La Coruna – Sesimbra – Vilamoura – Gibraltar.

Gibraltar – Ponte Romano, Sardinia.

Ponte Romano.

Catania – Patras.

Patras – Corinth – Palea Epidavros – Methana.





Fig. 1. Ipswich to Patras.

Fig. 2. Patras to Methana.








Chapter 1 Reasons

There are many owners who sail or motor to the Mediterranean via the canals each year whose reasons are many and varied. Most have a common purpose, to enjoy the sunshine and idyllic lifestyle that the Mediterranean has to offer. I was no different in this respect. However, I had another reason, and that was to visit after many years some of the places I had visited during the Second World War while serving my apprenticeship aboard a troopship. The ‘Princess Kathleen’ was a Canadian Pacific ferryboat, which ran between Victoria on Vancouver Island and Vancouver on the mainland during pre-war years.

During my time in the Mediterranean, which was to last three years, we carried many thousands of British troops as well as German and Italian prisoners of war, and Jewish refugees to Israel. We sailed the length and breadth of the Mediterranean, and in particular to many ports around the mainland of Greece together with many of the islands. As our top speed was twenty-one knots, much of the time we sailed out of convoy, sometimes alone, and at other times with a destroyer escort. We had a charmed life, although our sister ship, ‘Princess Margaret’ was torpedoed and sunk quite early on when carrying out similar troop movements.

It was sometime after hostilities had ceased when we were ordered to a dockyard in Naples where we were stripped of our troopdecks and guns. The hull, superstructure and funnels were painted in peacetime livery; a great contrast to the battleship grey that we had become accustomed to. When all this work was completed we were relieved of our wartime commitments, and ordered to return to Victoria for a complete refurbishment. As the ship’s bunker capacity was limited, we had to return to Victoria on the west coast of Canada in stages. We called at Gibraltar, Trinidad, Manzanillo (Mexico), San Pedro and finally Victoria where we were given a tremendous homecoming welcome by the townspeople who inspected their much loved ferryboat from stem to stern.

Our Chinese crew and all officers were paid off. We said our goodbyes to all the Canadian officers, and after a few days of sightseeing, boarded a Canadian National Railways ferry to Vancouver. This ferry was brand new, and had only been in service for a few months. It made us realise that the ‘Princess Kathleen’ would need much updating to compete for style and comfort with the opposition.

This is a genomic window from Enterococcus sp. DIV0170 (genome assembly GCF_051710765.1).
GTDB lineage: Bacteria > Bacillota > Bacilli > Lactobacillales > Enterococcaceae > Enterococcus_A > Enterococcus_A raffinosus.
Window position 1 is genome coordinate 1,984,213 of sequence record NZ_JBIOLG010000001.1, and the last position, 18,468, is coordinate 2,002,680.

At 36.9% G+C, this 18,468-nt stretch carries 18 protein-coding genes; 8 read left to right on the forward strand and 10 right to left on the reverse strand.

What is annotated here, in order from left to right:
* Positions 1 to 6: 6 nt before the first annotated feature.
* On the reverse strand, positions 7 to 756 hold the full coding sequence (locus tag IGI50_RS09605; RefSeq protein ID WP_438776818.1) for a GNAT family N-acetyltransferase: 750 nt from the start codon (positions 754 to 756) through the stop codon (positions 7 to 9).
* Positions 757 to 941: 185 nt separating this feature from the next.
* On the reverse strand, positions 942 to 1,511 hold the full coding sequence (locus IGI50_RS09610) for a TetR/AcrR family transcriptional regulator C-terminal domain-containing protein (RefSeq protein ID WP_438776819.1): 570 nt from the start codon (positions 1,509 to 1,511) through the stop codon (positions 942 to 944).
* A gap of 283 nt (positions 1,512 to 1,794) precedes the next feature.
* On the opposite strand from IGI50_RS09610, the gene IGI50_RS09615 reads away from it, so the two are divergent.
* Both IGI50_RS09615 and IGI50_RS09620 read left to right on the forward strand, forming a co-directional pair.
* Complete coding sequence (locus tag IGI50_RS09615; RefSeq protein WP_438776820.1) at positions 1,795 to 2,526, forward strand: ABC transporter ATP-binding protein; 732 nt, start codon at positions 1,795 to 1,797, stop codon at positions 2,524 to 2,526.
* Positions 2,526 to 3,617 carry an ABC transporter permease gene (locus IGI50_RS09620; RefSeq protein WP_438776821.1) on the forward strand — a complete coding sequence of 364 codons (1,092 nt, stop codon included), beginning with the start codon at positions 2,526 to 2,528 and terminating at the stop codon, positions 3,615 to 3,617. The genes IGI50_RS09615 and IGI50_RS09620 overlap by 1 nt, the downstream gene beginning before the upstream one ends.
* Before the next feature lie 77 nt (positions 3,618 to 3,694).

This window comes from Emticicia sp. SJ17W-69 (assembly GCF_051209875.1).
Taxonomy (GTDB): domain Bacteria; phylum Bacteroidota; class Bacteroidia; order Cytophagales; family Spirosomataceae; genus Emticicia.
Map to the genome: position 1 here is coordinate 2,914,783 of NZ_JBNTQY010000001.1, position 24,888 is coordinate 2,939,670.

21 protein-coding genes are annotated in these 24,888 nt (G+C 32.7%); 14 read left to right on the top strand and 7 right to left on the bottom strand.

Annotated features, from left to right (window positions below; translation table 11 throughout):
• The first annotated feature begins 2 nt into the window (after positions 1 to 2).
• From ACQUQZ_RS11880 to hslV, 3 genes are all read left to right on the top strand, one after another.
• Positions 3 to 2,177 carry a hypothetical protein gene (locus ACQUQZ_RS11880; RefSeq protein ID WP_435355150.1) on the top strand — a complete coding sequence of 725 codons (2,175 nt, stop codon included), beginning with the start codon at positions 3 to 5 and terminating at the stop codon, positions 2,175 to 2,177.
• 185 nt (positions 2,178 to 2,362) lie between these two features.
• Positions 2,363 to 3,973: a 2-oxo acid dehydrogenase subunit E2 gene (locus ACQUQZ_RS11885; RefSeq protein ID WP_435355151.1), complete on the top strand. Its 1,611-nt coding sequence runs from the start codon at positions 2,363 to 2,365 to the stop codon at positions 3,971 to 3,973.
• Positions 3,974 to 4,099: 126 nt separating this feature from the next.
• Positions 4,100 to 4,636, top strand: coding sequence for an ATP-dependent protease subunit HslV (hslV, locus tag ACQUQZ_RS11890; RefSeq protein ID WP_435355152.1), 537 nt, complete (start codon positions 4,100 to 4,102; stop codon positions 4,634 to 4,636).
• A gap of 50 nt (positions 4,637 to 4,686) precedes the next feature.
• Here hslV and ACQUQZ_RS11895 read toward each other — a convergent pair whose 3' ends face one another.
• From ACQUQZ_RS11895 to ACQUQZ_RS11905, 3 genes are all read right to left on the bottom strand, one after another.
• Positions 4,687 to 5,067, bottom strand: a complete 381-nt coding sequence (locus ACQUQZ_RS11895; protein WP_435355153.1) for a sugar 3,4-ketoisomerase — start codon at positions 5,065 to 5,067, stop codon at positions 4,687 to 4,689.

In Vancouver, we boarded our train, which was to take us to Halifax (Nova Scotia). Our night berths were made up by the staff at ten o’clock each evening, and folded up while we were having breakfast, much to the delight of all those who were travelling. The train was very comfortable, and boasted a superb restaurant car. An observation coach at the rear was crowded with people, eager to observe the breathtaking panorama of the Rockies as it sped along the seemingly endless route to Halifax.

The journey took five days with many stops, sometimes up to four hours, when we were able to go ‘ashore’ and have a good look round. Some of the younger ones, and I was only twenty, used to walk along the train and gaze in awe at the size, and wonder at the power of these huge locomotives.

At Halifax we boarded the Cunard liner Aquitania for our final voyage to Liverpool. This beautiful ship served for an amazing thirty-five years, through both world wars, and was for a long time the last remaining 4-funnel ship in the world.

Although rather old fashioned by today’s standards, the Aquitania had a certain air of grace and elegance about her. To my mind, todays ships, especially cruise ships are neither graceful nor elegant. They appear to be blocks of flats with no aesthetic charm whatsoever. The naval architects of today seem to have no imagination, although some attempt has been made to mitigate this travesty with the Queen Mary 2.

Container ships suffer from the same lack of imagination, and therefore lack any character. However, there is an excuse for container ships in that they are specifically designed to carry the most amount of cargo that is safely possible.

Though not a large ship by today’s standards, the Aquitania was one of the largest of its day. The interior was very nicely fitted out with mahogany panelling. Public areas such as the lounge and restaurant were extremely spacious, and the staircases were grand in every sense of the word.

I was privileged to visit the bridge, where, behind a huge spoked wheel was a large binnacled compass, and an equally large brass engine telegraph. Instruments that we take for granted today were non-existent. Navigation was done with sextant, chronometer and nautical almanac. However, she never got lost!

After a well earned three months leave, I attended the Sir John Cass nautical school in Aldgate London for a further three months, and obtained my Second Mates Certificate. Armed with this, I joined the British India Steam Navigation Company, and spent two spells of three years each in the Far East. It was all a long time ago!